Tata Nexon: I had initially considered the Nexon as my first choice for a new car. I had a positive experience with the Tata Tiago and believed the Nexon would offer similar value for money and good build quality. However, my experience with Tata service centers (TASS) had been hit and miss in the past. Despite this, I had built connections with the local dealership and service center and knew the issues would be resolved. I also knew a few local mechanics / FNGs who could fix any problems with the car. The Nexon also has an AMT transmission, which my friend had recently purchased and seemed to enjoy. In addition, the Nexon had received positive safety ratings and I felt confident in its build quality. Despite not having test driven the Nexon, I almost convinced my partner to book one.
Other cars: My brother, who is a better driver and knowledgeable about cars, convinced me to test drive other vehicles in the SUV segment to get a feel for them on the road. This ended up being a great decision as it helped me make an informed choice.
Tata Altroz: The salesperson recommended we try the Altroz, specifically in the MT guise. While I liked the car, I ultimately decided not to purchase it due to issues with visibility and confidence in the seating position.
Tata Harrier: I did not initially consider the Harrier, but after test driving it, I was impressed by the 2.0 diesel engine and the car’s strong road presence. Discarded as it’s a huge car, also a diesel one.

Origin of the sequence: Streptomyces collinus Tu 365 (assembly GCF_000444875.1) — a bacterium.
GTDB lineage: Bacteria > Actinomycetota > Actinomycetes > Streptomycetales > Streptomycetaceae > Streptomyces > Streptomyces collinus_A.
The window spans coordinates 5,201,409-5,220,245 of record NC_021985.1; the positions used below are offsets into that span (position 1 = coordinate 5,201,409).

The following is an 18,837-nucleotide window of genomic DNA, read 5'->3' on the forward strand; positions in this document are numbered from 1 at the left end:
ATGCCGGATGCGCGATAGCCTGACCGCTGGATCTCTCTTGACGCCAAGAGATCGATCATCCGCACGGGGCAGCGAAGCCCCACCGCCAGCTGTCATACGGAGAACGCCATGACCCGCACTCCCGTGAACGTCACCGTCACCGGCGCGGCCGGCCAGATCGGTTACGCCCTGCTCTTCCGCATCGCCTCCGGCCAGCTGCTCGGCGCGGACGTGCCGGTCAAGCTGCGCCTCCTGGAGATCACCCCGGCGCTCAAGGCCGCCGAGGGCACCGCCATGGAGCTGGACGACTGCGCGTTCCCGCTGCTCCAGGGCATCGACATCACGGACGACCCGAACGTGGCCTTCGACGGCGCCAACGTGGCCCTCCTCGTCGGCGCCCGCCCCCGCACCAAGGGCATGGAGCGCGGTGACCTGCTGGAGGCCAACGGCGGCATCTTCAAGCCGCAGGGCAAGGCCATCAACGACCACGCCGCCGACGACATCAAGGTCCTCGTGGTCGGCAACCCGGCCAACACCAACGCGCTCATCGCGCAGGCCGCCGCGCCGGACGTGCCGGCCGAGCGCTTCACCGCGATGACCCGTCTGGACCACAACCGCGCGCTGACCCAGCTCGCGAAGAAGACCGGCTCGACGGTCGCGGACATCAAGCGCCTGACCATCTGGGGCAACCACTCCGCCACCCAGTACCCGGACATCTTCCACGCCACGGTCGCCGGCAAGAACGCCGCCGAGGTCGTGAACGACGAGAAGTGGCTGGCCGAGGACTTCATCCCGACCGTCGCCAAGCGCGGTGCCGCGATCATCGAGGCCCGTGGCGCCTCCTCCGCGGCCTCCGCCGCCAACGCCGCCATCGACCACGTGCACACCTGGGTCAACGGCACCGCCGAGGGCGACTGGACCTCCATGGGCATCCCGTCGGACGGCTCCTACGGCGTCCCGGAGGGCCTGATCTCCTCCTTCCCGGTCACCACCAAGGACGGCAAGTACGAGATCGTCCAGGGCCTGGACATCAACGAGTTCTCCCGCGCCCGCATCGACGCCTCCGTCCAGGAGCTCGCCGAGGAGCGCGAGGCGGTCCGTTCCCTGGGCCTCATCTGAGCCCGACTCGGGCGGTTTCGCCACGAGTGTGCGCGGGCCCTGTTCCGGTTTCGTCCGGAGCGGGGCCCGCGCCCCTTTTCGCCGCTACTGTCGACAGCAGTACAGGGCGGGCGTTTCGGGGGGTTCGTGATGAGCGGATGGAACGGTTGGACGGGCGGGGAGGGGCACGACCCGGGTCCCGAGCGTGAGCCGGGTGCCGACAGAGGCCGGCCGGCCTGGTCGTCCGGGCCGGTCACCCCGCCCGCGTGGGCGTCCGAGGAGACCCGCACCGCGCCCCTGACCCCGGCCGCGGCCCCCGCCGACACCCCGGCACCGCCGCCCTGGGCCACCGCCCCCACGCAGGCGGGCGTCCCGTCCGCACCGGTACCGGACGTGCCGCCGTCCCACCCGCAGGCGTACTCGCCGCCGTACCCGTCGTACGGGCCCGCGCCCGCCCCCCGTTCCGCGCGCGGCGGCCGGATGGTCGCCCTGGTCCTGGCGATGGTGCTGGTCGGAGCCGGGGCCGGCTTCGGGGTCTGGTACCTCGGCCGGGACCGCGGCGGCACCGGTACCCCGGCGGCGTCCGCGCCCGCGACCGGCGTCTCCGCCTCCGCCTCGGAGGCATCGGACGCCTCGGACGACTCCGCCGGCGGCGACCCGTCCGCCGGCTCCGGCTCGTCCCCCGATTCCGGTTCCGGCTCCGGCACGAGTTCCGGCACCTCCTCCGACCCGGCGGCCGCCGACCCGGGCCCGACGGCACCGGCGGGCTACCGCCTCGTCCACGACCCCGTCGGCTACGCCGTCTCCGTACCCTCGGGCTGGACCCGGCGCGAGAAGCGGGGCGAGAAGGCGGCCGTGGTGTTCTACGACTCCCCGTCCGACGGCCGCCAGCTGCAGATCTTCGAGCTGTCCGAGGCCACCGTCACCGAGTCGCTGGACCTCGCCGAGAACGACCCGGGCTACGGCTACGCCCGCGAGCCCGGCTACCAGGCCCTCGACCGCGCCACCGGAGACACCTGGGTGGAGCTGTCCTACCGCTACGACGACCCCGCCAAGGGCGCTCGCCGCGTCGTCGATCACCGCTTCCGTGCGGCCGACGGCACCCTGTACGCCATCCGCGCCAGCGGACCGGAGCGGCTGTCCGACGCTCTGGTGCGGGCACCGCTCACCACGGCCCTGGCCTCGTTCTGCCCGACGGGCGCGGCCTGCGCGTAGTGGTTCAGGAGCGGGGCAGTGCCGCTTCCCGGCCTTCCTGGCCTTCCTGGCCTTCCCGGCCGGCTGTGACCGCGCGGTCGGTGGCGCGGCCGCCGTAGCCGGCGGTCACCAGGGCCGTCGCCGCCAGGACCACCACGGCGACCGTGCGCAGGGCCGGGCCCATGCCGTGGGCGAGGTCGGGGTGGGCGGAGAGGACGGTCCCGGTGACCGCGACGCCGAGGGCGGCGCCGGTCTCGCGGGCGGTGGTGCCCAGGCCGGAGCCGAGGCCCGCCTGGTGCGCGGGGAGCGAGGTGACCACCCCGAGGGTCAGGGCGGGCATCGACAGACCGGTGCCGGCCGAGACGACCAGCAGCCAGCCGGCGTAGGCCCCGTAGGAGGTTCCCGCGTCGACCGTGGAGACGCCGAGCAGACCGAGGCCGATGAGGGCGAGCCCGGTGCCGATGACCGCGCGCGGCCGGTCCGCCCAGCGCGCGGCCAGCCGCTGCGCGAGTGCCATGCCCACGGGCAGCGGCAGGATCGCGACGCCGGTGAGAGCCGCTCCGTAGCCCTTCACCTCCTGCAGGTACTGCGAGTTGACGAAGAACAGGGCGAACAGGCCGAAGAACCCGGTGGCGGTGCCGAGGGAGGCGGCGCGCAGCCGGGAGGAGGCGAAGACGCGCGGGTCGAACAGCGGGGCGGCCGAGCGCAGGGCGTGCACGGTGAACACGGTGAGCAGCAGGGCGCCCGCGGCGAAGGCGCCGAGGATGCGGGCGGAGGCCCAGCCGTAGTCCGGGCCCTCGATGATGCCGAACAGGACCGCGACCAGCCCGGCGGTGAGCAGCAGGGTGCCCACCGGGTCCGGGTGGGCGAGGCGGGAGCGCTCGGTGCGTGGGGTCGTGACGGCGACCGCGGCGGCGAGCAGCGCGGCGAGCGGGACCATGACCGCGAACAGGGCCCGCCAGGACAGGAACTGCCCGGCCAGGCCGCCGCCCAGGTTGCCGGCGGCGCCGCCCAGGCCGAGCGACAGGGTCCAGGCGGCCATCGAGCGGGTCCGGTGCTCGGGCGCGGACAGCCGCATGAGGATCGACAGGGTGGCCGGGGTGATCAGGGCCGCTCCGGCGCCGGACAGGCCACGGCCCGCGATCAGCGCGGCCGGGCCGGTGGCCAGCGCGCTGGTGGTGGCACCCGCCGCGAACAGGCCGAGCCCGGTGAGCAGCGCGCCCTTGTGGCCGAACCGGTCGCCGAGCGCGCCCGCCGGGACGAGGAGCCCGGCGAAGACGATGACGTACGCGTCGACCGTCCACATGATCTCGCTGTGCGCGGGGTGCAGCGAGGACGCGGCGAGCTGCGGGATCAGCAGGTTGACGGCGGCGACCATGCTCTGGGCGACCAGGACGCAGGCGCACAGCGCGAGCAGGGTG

Hyundai Creta and Kia Seltos: I test drove the Creta 1.4 DCT and while I liked the features it offered, I ultimately discarded it due to safety concerns and a long waiting period (5-6 months). The Seltos dealer gave us the GT top variant for a test drive and I was impressed by the features it offered. It was also a better car than the Creta under similar considerations. However, I had concerns about the maintenance of the DCT gearbox in the long run, along with their safety ratings. I had by then spent enough time in the TBHP forum consuming content. Two weeks after declining the Hyundai Creta, the SA called back to say that a Knight edition was readily available. I declined the offer and he then made an unusual request to book the car regardless and cancel it later, as he had not met his quota. While I felt sorry for him, it was not a wise decision for us and I politely declined. Another reason to discard the creta was the frequent face-lifts and we were told that seltos is due for a face-lift in 2023 as well.
Kia Sonet: I did not test drive the Sonet due to safety concerns.
Volkswagen Taigun and Skoda Kushaq: I was blown away by the 1.5 DSG Taigun, but it was beyond our budget. We test drove the 1.0 AT Taigun as well and were impressed by its refinement. Driving these two cars also meant we no longer liked the AMT transmission and head nod associated with them. The car was also smaller in size compared to the Creta and Seltos, which we liked. We ultimately decided on the Taigun due to its shorter waiting period (2 months) and other options discussed in the pros and cons below. We also considered the Skoda Kushaq, which had a similar experience to the Taigun but with a more subtle, less chrome design that we preferred. However, we ultimately decided against it due to a lack of service centers in my hometown and the need to drive 100+ km to get it serviced.
MG Astor – never got the test drive scheduled.
Maruti S-Cross – Did not do a TD as the SA confirmed the end of life for this model.
Maruti Baleno – The new model ditched the CVT for an AMT, hence did not do a TD. It did fit a lot to the requirements otherwise. 360-degree camera, improved design language and perhaps the only car that has factory fitted tinted glass other than the XL6/Ertiga.
Cars not considered:
- MG Hector: a huge car for a first time – full time owner.